The largest cause of shocks to worldwide stock markets in recent years – other than COVID 19 – has been the threat of the introduction and escalation of the trade war between the US and China. During this conflict, hundreds of billions of dollars have been wiped off the global economy, with the brunt of economic losses being felt by the US and China. In light of these losses, it is interesting to consider the economic rationale for China’s approach: is there any justification for what appears to be an act of large-scale economic self-harm? And to what extent is it necessary to invoke wider strategic aims to explain China’s behaviour?
The origins of the trade war were longstanding US complaints against China’s trade practices, including export subsidies, currency devaluation and unfair intellectual property terms. Trump started imposing tariffs in February 2018, and both sides introduced various new tariffs in retaliation to those imposed by the other until a limited de-escalation of tariffs was negotiated in January 2020. During this period, US tariffs were exclusively applied to a total of $550 billion worth of Chinese goods, while the total of US goods subject to exclusive tariffs was $185 billion. Although the volumes of goods affected were different, the trade-weighted averages were remarkably similar – from October 2019 until the phase one deal in January 2020 this trade-weighted average tariff was around 21% on imports from the other country.
These tariffs are likely to have caused great harm to both nations, though the extent is hard to quantify. A UNCTAD paper from November 2019 estimated the US tariffs caused a 25% export loss to China in the first half of 2019. Of these Chinese export losses, around two-thirds were diverted to other countries, while the rest was either lost or diverted to US producers. The main beneficiaries included Taiwan, Vietnam, Mexico and the EU. The study did not consider the effects of Chinese tariffs on imports from the US, but did suggest that the qualitative results were likely to be analogous. A White Paper by the Chinese government claimed that the US GDP could decrease by $1 trillion over the next ten years cumulatively if the US were to impose 25% tariffs on all Chinese goods.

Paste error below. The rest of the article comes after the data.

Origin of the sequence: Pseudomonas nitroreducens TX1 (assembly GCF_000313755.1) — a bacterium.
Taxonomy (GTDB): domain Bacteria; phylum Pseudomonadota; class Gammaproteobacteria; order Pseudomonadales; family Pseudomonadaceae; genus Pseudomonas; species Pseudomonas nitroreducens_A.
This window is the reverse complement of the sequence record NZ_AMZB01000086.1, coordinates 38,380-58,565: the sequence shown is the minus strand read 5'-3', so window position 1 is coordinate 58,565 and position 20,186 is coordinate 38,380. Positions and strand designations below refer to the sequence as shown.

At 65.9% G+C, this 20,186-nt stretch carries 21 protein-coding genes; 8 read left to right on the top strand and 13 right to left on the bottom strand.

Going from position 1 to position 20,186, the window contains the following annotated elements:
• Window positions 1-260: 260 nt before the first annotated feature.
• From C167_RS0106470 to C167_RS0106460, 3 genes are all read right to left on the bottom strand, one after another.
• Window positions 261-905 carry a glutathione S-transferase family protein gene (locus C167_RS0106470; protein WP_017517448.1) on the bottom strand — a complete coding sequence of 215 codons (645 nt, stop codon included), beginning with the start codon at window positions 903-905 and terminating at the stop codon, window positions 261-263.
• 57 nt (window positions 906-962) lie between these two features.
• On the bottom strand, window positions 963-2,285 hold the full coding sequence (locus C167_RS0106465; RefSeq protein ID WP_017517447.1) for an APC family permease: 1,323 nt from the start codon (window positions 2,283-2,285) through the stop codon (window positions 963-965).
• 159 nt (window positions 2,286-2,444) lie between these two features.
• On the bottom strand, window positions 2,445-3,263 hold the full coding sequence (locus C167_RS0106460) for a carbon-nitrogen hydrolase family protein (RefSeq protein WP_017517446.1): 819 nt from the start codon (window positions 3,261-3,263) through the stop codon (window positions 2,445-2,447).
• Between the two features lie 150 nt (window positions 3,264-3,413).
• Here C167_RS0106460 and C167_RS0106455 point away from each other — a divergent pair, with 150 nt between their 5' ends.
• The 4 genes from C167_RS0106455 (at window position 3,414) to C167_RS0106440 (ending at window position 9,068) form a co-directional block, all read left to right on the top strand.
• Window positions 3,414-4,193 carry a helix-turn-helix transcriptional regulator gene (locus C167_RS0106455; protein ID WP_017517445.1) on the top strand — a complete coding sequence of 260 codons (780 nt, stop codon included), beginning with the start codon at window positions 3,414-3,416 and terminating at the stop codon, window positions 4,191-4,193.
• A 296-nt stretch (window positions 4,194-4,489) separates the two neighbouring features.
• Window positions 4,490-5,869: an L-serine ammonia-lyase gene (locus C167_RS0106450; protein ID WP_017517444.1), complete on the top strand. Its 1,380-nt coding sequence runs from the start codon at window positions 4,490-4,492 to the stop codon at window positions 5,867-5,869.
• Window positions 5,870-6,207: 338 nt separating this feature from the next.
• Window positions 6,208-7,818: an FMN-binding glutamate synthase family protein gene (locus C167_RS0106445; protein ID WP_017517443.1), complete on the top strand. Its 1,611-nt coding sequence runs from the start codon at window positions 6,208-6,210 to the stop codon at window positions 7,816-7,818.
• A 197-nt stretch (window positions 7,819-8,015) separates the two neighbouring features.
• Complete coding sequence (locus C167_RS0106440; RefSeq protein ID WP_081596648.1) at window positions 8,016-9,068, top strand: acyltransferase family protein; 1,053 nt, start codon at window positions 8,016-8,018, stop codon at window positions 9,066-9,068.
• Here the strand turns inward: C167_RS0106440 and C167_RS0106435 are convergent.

In traditional economic theory, barriers to free trade are to be discouraged. 250 years ago, Adam Smith in his book ‘The Wealth of Nations’, argued that free trade is beneficial to both parties – contradicting the previous mercantilist view strongly favouring protectionism. His view is now widely accepted by economists – and is the basis for entities like the World Trade Organisation (WTO), the EU, and other regional bodies that work to promote free trade. However, even if free trade is unambiguously beneficial to countries and populations overall, there may be economic incentives on some countries to restrict it.
For example, economic theory shows that larger economies can gain a net economic advantage from optimally designed import tariffs, at the expense of trading parties. This requires the world price to be sufficiently depressed by the tariff (the ‘terms of trade effect’), which is only possible for a large economy with significant market power (Figure 1). The theory also suggests that the optimal tariff is proportional to the inverse elasticity of supply of the exporting countries, so tariffs will be higher on goods with inelastic supply.